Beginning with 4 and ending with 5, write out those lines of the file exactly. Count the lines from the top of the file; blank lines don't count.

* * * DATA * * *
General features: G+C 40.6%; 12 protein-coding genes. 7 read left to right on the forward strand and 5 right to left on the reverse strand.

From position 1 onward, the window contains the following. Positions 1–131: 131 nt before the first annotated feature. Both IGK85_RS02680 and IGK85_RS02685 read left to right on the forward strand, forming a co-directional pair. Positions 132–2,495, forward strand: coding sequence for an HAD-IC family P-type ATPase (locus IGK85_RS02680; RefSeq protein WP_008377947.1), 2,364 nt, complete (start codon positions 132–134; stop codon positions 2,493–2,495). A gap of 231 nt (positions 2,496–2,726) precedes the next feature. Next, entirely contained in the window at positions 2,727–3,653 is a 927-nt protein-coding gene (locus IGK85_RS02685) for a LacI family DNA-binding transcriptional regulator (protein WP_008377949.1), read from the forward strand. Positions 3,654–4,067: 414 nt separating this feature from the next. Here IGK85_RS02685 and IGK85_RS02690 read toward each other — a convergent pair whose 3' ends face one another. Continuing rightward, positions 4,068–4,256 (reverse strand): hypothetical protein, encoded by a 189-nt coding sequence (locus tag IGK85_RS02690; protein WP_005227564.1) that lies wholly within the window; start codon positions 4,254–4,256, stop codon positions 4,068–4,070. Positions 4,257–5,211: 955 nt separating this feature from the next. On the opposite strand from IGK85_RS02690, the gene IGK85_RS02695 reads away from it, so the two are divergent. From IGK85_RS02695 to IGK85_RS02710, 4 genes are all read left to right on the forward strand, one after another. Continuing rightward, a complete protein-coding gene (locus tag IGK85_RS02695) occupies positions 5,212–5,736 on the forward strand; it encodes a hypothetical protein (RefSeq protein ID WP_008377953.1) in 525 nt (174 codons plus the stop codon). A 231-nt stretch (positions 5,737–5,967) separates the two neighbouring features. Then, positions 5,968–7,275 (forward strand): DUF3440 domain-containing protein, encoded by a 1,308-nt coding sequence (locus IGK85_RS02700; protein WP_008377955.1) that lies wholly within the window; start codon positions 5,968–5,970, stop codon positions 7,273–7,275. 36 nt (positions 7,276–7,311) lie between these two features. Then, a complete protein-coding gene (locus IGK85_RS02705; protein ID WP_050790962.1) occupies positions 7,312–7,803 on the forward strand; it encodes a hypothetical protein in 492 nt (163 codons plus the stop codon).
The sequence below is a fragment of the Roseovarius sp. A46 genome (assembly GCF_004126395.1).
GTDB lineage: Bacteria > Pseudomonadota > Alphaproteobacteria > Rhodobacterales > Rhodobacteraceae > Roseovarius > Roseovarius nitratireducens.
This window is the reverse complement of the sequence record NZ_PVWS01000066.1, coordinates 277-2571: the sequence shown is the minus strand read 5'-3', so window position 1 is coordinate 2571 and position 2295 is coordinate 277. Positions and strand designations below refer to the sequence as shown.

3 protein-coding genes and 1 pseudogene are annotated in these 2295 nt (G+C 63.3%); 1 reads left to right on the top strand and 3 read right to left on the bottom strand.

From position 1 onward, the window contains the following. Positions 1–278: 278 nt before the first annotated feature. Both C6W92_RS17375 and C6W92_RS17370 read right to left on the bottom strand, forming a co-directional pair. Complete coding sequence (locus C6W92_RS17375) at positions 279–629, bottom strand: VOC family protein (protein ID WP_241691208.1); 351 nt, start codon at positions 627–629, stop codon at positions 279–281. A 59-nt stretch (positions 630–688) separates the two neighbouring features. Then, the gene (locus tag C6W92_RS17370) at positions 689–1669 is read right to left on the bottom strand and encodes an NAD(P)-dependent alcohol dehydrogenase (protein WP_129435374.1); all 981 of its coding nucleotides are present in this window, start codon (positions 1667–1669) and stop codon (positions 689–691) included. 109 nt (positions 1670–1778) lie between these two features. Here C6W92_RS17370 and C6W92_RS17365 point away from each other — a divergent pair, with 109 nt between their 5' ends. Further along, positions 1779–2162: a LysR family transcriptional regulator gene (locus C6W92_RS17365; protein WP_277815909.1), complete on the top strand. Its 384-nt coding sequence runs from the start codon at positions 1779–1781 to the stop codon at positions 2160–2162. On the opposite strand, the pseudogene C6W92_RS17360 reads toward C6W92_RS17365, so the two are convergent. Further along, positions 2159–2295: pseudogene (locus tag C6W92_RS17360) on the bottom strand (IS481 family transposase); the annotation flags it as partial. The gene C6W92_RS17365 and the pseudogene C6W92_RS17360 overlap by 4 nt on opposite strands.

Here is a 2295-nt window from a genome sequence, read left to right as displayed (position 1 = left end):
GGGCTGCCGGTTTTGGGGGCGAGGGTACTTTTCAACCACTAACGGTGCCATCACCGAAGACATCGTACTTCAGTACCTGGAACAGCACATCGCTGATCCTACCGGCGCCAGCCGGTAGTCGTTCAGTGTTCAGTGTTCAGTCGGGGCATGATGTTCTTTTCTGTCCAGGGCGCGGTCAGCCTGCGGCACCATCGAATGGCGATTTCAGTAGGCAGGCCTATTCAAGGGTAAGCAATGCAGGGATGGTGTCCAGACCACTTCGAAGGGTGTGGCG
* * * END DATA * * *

GTDB lineage: Bacteria > Pseudomonadota > Alphaproteobacteria > Rhodobacterales > Rhodobacteraceae > Roseovarius > Roseovarius nitratireducens.
This window is the reverse complement of the sequence record NZ_PVWS01000066.1, coordinates 277-2571: the sequence shown is the minus strand read 5'-3', so window position 1 is coordinate 2571 and position 2295 is coordinate 277. Positions and strand designations below refer to the sequence as shown.